Wednesday, August 24, 2011

Beer in Cans: Fort George

Last weekend, I went up on Mount Hood to go camping and at the last minute decided to bring a little tipple along.  Looking for something tasty and appreciating the compact and collapsible nature of the can, I decided this would be the perfect opportunity to finally try craft beer from the can.  Craft beer in cans is not something I have been a big fan of, noting the BPA liners and the general low-brow nature of the can and so I have, until now, resisted.

When I saw Fort George's Vortex IPA, however, it was a easy decision to make.  Vortex is one of my favorite beers and one that I have only ever been able to enjoy at the brewpub in Astoria.  And I will say this for the can, it did preserve the beer perfectly: the aroma and flavor were excellent, and even drinking straight from the can did not diminish the enjoyment.  

I do have one regret, however: Vortex is a massive beer, something I had forgotten.  At 7.4% ABV it is a meal into itself.  Perfect for Astoria's cooler and wetter climate, but less good for a wonderfully warm and sunny weekend on the mountain.  I had a choice between Vortex and Fort George's 1811 lager and I didn't give it a second thought.  I should have, 1811 is a wonderfully over-hopped (for style) lager that is a hop-heads delight and a perfect summer beer.  I should have put off the Vortex 'till later and gone with the 1811.

The other regret is the $12.99 I parted with to buy a four pack of 16 ounce cans.  Were it not for the rush to get off to the mountain and the excitement of the chance to become reacquainted with Vortex, I would have pondered this a bit longer.  This is just too damn expensive.  [Ditto the $5.99 the same Safeway was charging for a 22 ounce Ninkasi Maiden the Shade]  And in this I think I see the rough waters ahead for the craft beer industry: with so much great beer, the companies that can provide it for less are going to be hard to compete with.  When I can get a six pack of Total Domination for $7.99, it is hard to justify the Vortex purchase.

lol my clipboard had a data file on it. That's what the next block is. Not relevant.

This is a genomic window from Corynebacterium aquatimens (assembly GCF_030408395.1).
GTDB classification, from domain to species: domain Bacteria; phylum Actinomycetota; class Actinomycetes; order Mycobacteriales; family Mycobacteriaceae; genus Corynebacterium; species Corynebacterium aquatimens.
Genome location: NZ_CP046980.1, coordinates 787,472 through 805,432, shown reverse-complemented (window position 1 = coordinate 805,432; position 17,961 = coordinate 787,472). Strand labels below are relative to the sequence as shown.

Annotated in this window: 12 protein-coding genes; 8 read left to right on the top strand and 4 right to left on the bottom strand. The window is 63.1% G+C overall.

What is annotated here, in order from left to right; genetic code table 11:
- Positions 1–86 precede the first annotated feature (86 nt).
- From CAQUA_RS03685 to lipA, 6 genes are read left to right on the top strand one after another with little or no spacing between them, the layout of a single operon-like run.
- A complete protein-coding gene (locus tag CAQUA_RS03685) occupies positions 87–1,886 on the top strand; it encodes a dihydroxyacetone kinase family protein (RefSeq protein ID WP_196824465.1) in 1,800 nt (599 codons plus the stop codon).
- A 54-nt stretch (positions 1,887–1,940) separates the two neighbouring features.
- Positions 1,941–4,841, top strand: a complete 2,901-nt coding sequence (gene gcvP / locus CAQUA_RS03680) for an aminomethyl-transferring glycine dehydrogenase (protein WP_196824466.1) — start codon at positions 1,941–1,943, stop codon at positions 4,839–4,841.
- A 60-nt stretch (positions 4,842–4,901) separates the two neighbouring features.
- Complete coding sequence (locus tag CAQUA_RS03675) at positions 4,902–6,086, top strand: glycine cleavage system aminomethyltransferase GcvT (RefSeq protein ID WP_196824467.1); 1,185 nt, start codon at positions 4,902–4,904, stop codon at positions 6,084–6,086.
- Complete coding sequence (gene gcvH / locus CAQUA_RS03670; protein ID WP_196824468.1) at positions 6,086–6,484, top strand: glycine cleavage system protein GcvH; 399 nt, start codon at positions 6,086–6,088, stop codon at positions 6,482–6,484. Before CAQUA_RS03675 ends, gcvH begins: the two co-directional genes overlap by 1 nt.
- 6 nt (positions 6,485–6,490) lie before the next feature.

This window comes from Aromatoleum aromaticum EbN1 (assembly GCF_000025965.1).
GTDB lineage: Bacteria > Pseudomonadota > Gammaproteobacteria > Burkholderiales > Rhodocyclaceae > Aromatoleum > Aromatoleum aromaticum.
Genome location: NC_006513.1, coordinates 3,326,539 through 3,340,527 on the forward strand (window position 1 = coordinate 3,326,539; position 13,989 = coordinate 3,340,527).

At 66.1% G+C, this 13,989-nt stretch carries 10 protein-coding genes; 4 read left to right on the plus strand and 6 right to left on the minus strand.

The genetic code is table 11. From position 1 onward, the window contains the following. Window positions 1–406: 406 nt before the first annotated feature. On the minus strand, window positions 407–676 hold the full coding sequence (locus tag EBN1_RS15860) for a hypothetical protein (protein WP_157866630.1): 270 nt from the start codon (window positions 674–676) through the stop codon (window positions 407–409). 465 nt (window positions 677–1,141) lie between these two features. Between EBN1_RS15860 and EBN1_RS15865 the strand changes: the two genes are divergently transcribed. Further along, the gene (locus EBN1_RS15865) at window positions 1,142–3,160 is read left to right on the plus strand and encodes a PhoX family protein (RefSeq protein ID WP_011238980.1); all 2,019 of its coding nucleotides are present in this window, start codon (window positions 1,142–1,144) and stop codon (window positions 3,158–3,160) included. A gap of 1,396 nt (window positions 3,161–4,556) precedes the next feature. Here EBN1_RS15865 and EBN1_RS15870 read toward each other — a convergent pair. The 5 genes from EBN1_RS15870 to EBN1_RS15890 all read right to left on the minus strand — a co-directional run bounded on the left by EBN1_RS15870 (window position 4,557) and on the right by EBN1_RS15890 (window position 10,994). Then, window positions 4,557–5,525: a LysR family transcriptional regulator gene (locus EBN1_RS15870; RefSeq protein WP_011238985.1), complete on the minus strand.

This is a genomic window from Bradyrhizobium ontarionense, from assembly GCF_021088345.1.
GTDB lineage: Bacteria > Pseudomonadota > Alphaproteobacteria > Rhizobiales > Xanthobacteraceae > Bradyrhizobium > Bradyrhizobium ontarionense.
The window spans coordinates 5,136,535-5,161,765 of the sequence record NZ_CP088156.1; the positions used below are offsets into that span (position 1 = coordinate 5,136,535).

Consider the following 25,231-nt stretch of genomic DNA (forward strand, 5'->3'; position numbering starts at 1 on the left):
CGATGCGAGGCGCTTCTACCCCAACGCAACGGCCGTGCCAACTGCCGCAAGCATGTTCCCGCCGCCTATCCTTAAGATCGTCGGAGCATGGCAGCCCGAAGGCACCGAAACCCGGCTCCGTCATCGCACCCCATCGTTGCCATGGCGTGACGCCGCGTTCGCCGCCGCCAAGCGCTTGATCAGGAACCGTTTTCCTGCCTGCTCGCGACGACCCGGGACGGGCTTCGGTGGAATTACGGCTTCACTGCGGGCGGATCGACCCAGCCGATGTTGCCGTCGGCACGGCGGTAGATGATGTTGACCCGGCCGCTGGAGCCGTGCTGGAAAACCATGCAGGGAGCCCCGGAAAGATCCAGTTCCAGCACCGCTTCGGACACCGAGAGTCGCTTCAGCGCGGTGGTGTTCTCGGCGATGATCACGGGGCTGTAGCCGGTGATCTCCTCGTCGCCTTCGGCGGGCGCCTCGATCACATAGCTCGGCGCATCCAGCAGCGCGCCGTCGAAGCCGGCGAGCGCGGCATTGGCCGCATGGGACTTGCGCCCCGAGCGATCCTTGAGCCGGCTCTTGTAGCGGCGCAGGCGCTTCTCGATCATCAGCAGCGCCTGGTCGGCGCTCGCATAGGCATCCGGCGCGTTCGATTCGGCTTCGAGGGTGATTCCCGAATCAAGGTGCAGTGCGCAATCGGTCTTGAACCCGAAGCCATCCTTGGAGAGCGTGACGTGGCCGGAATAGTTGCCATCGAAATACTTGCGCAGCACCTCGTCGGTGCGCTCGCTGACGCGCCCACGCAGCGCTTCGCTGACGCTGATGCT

But I digress, the point of this post was both to rejoice at the fact I can now enjoy Vortex at home and to admit to warming to the whole can deal.  Cans, in this instance, were as advertized: handy, easy to deal with and great a preserving the contents.   And big or not, the Vortex was fantastic.

Update: I had to stop in for some supplies and I grabbed a four pack of 1811, which I failed to notice before retails at $7.99 in my local grocery.  Interesting the disparity in prices.  Surely the Vortex costs more to produce, but not 70% more.  So why the price discrimination?  The Vortex must be a hot item while the 1811 less so. 


Jeff Alworth said...

On the price disparity: I don't think this was based on demand, because the two products debuted at those prices. And while I have huge sample bias problems, in my experience, the 1811 is actually the more popular beer--at least this summer.

Jack R. said...
This comment has been removed by the author.
Beerologist4BIP said...

Price point is becoming a major part of my craft beer purchases. A good example is the 4 pack of Oscar Blue's Gubna Imperial IPA and Ten Fidy Stout go for 10-15 bucks a four pack. While I like to experiment and try new brews once that adventure is done I see no point in paying a premium for a four pack of beers when superior versions of the same style are available from other breweries at a better price. Great observation in your piece.